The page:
(Posted 14 Jun 2006)
Every month or so the press seems to run another round of stories about the Maryland Senate Race, Michael Steele, and the failure of Democratic Party leaders to embrace a Black candidate.
A frequent idea in such stories is that the Republican Party hopes to pickup some number of Black votes for Steele from dissatisfied Democrats, including those in Prince George's, Steele's home county.
For example, writing recently in Human Events, Robert Novak titles an article "Michael Steele: Democrats' Worst Nightmare." He starts by giving an example of a Black high school principal in the county who is supporting Steele (and who has more recently come under investigation for misapproriatian of his school's funds).
A little earlier, the Associated Press' Kristen Wyatt wrote a long piece, picked up by many newspapers, entitled "Republicans Pin Hopes on Black Candidates." (Post version)
In March, the New York Times ran a long, thoughtful piece, "Why Is Michael Steele a Republican Candidate?" by Michael Sokolove.
Also in March, Jon Ward wrote in the Washington Times, "Black vote no longer a lock for Democrats."
And similar stories appeared in the Post and elsewhere ever since Steele announced his candidacy last fall.
But are the Republican really serious about getting Black votes for Steele in Prince George's County?
I don't think so!
It has been said that all politics are local. What are the Republicans offering locally?
Nothing! So far there are no Republican candidates for any county office or any legislative race within the county.
It seems to me that Steele could help local Republican candidates, and vice versa. A Black, even a Democrat, voting for Steele, has already decided not to vote a straight Democratic ticket, and might consider supporting local Republicans. Likewise, someone prompted to vote for a Republican for local office would likely be an easy added vote for Steele.
And why would Blacks vote for any local Republican candidates. Well, let's look at the record from the possible viewpoint of the (apparently nonexistent) local Republican operative.
Democrats have had virtual complete control of the county for two decades.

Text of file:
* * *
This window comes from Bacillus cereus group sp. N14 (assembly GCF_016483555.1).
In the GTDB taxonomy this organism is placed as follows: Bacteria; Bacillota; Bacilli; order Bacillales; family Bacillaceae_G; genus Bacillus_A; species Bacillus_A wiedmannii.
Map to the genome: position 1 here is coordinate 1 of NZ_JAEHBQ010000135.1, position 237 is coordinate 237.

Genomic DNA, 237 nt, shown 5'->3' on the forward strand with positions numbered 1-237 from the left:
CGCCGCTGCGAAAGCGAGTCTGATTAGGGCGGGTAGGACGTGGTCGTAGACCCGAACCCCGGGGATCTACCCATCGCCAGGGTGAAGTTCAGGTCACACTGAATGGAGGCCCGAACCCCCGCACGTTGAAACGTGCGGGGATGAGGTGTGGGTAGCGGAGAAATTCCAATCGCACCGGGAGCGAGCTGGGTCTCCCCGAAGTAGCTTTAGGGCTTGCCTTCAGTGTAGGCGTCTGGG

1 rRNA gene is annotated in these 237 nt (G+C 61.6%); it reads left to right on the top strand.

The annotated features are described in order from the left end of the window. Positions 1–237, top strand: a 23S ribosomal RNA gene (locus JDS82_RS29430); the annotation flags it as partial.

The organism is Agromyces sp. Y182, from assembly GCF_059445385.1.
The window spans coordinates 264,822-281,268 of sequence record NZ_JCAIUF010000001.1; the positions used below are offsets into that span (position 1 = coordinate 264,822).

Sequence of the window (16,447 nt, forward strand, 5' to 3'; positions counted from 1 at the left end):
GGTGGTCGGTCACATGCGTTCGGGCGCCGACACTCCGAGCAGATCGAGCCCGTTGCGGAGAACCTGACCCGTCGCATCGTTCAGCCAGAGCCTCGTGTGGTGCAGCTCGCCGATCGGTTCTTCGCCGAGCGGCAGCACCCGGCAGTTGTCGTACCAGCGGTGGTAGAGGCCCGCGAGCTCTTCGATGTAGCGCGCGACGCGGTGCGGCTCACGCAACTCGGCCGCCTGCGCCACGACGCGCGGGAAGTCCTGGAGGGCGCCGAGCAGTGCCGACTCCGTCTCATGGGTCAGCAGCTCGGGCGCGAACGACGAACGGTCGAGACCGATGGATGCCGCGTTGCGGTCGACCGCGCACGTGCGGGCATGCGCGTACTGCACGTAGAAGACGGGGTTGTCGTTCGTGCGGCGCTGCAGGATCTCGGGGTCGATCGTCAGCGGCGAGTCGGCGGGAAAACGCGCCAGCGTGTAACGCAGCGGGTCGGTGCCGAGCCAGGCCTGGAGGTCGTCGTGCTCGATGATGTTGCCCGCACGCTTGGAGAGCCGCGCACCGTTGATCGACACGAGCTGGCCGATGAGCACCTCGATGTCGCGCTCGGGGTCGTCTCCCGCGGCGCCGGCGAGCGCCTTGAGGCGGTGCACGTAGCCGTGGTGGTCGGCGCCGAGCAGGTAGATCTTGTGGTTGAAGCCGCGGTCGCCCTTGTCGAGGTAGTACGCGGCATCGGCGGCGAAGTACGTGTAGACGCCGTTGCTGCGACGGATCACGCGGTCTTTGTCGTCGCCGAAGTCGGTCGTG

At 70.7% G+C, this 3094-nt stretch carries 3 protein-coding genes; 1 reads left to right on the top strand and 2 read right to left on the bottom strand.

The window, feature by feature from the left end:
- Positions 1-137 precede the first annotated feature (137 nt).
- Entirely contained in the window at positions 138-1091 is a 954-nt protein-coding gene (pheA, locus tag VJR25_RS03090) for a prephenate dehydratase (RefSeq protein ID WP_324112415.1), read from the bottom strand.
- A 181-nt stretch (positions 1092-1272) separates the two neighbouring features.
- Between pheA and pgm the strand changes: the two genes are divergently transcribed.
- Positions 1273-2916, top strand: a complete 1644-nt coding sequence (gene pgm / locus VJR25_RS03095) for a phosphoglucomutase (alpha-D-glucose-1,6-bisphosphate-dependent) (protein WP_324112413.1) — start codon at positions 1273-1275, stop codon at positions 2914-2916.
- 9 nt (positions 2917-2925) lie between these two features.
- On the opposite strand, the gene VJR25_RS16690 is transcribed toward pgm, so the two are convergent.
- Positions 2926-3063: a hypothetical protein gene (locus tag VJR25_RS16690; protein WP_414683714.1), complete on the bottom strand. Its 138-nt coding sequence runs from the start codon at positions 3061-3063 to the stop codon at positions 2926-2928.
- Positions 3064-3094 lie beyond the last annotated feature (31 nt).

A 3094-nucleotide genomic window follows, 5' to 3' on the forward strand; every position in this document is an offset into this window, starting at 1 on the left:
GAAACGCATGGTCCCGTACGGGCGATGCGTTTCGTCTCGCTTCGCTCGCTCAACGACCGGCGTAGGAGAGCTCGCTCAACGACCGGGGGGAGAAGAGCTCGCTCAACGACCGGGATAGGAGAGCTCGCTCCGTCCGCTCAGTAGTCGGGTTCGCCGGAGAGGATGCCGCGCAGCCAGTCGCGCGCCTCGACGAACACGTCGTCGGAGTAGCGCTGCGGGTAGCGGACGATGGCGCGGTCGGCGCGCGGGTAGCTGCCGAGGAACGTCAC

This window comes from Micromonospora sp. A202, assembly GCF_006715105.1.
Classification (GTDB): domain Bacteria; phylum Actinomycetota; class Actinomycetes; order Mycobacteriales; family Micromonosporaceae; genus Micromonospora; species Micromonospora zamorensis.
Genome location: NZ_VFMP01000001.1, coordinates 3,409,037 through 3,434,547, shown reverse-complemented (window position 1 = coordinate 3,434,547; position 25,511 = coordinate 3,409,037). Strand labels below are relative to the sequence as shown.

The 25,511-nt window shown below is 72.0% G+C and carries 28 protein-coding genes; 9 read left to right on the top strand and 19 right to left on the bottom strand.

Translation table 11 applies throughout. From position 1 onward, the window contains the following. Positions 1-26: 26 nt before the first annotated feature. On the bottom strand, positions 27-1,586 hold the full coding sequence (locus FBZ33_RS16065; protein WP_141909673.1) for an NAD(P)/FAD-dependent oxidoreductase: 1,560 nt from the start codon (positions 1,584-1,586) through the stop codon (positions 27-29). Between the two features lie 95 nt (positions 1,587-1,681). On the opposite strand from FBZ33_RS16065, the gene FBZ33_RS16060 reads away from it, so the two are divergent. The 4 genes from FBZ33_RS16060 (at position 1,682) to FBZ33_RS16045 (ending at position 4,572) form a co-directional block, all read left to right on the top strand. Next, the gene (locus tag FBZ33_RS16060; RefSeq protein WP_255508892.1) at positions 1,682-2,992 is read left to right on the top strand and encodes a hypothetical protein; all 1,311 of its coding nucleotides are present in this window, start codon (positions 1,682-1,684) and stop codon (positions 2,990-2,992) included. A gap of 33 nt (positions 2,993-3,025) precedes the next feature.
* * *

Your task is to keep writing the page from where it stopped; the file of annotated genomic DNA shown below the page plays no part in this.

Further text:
What have they delivered? A school system that is the second worst in the state and also second worst in the Washington area. The second highest murder rate in the state and in the Washington area. The highest rate of car thefts and violent carjacking in the state. And what many Democratic voters consider unchecked development in far suburban and rural areas of the county,
What do the Democrats seem to be offering for the future? More of the same--reelection of most incumbents, and election of newcomers blessed by those incumbents.
The situation would seem to present a great opportunity for the Republicans to make some inroads by offering alternatives to local voters and picking up Steele votes along the way. Even though the Republicans would likely lose most races, they would have a chance to spread an alternative message and begin to rebuild their party in the county.
So what's the Republican plan? If they have one, it must be a well-kept secret. The county Republican "leadership" is all but invisible. They are never mentioned or quoted in the press as one might expect from an opposition party. The county party's website is out of date and uninformative. The state party's website virtually ignores the county. What seems most likely is that the Republicans will simply continue to concede Prince George's County to Democrats, and let the county's Black voters live with the consequences of blindly supporting a Democratic Party that offers little in return.
In any case, the Republicans have certainly convinced me that (1) the hype about Black votes for Republicans like Steele isn't very serious, and (2) voters who want better schools, fewer murders, etc., ought to be both asking the Democratic incumbents some hard questions and looking for alternatives in the Democratic primary.